Another thing to keep in mind is that the particular furniture and materials used in construction of the tabernacle may have been chose, at least in part, by culture, necessity, and availability, and they had purpose and significance to the Jewish people even aside from their symbolic meanings. Still, I believe that the following symbolism is quite obvious:

The ark is the throne of God–the visible sign of His presence (1 Samuel 4:7). Jesus Christ, who “tabernacled” (John 1:14) among men to make God present and known.

The table of shewbread (“bread of the face of the Lord”) suggests the constant (fresh) dedication of the 12 tribes to divine service, indicating that they were always before the face of the Lord. I believe that this can also be applied to us as Christian believers today.

The lampstand was the only source of light for the holy place, indicating that God is the ultimate Source of Light. There was no provision in the holy place for natural light, just as there is no need for light in heaven other than the light of God (Revelation 21:23). This gives meaning to the claim of Jesus to be the Light of the World and to His challenge to believers to allow their light to shine (Matthew 5:16). This is further understood Revelation 1:12-20 where the seven churches of Asia are represented by seven lampstands, with Christ standing in their midst.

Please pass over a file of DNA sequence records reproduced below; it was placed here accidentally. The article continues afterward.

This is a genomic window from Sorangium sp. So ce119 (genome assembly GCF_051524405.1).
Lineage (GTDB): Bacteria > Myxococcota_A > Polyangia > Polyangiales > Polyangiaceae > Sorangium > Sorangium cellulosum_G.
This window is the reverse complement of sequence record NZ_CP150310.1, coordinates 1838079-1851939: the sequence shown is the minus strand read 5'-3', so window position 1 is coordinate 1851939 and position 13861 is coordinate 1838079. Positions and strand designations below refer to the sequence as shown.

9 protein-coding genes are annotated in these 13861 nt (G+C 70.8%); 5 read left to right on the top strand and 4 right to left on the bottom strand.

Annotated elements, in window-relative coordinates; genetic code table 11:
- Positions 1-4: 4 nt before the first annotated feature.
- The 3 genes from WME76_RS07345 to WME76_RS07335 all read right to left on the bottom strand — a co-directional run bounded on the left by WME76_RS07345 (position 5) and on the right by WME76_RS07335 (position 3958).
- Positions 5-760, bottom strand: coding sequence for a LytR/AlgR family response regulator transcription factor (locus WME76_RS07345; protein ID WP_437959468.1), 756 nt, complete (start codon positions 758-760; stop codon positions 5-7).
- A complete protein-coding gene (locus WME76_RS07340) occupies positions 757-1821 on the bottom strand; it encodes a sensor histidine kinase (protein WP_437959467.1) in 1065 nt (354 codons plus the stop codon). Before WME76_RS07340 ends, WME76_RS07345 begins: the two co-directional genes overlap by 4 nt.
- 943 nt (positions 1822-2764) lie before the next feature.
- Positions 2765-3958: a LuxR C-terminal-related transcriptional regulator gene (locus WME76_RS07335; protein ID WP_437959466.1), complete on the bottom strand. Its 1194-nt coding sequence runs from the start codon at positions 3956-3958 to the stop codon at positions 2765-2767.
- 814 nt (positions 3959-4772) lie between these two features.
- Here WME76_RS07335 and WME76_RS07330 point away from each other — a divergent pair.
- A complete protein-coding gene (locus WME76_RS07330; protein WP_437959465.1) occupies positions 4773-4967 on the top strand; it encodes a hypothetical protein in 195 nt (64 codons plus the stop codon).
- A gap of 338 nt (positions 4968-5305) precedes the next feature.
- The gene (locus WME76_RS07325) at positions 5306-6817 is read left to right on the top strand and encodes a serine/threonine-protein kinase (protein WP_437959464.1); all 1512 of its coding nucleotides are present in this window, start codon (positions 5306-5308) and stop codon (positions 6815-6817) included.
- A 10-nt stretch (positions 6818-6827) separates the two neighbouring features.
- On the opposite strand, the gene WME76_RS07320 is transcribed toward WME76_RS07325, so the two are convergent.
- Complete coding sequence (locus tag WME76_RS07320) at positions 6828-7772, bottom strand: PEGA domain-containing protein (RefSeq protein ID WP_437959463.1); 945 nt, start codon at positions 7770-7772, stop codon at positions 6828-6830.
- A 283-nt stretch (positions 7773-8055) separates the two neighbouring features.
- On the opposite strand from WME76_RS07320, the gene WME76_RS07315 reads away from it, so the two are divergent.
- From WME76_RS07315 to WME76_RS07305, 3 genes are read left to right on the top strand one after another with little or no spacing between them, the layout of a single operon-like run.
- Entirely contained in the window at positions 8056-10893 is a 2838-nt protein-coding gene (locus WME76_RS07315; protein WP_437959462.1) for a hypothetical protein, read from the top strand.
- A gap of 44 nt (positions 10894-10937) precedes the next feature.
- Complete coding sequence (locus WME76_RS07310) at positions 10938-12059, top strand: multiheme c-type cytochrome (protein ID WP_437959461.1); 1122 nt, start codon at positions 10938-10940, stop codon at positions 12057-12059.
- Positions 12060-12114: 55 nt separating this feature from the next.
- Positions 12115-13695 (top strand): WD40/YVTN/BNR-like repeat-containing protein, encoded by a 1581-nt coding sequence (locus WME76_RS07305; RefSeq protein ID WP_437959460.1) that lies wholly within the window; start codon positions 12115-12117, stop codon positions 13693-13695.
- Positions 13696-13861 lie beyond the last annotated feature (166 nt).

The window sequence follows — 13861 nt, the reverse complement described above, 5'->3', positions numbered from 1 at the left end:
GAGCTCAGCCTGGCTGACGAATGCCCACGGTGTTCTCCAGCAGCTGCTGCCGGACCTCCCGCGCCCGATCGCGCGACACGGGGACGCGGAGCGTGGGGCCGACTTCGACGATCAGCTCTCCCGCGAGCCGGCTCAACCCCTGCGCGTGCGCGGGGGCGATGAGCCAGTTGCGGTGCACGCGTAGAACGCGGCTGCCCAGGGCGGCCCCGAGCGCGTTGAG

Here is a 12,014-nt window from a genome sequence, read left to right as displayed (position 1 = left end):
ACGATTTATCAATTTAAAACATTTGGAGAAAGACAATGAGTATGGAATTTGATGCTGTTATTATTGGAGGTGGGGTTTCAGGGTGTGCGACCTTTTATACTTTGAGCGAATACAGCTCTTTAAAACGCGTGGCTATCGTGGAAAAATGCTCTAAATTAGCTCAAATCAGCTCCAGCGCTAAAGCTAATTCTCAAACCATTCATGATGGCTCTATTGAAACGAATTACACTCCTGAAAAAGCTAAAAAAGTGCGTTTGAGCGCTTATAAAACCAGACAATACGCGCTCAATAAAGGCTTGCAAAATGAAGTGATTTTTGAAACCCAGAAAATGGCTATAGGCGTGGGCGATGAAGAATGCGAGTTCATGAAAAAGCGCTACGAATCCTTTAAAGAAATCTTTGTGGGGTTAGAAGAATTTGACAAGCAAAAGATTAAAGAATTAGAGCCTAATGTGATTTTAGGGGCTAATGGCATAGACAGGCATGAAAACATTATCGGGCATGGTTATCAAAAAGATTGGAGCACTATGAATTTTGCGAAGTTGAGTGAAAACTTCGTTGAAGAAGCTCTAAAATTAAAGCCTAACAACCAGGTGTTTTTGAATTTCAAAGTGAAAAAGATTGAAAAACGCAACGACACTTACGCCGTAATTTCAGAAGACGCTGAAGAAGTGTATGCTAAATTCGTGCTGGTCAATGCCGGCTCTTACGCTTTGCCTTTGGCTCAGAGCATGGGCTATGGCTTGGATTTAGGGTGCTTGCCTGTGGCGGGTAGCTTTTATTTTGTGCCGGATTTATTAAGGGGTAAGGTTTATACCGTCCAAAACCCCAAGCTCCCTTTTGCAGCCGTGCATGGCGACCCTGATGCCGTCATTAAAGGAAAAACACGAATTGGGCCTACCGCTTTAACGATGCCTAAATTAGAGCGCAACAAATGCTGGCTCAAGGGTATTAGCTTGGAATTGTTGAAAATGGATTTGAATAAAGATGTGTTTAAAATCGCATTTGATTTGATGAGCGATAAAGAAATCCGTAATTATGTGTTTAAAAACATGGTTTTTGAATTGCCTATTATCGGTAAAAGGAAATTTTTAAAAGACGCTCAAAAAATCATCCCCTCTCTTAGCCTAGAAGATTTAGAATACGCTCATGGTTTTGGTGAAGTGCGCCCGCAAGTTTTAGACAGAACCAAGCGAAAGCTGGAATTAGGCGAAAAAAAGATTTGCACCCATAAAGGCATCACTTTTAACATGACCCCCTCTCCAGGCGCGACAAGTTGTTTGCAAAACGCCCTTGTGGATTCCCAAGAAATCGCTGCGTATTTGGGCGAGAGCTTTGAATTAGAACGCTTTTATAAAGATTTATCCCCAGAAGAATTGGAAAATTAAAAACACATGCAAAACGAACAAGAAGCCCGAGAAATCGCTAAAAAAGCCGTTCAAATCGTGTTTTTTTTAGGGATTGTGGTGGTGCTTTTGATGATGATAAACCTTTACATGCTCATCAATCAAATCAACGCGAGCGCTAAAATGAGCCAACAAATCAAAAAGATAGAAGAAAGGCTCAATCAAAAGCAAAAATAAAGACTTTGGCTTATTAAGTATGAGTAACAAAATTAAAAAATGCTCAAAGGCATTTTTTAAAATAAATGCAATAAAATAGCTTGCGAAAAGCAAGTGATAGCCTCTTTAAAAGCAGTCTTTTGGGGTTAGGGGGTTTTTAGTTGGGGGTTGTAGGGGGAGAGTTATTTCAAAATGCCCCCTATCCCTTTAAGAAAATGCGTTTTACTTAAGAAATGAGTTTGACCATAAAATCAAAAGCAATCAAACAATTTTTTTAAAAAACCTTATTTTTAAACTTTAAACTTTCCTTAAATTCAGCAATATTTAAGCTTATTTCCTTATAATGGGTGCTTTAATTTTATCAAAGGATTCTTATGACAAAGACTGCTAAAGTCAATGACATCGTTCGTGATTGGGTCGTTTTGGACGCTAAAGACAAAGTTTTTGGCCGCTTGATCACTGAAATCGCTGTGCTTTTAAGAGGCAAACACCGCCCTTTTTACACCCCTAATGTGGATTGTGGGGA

The altar of incense symbolizes the ascending prayers of men to God.

The bronze altar, with its many sacrifices, symbolizes atonement and reconciliation, and it points to the ultimate, all-sufficient sacrifice of Jesus Christ.

The laver, used for washing, signifies the necessity of purity, cleansing, and confession (1 John 1:9) in our approach to God.

The desire of man to draw near to God and God’s willingness to be approached are clearly visible in the furniture of the Tabernacle.

I hope this helps.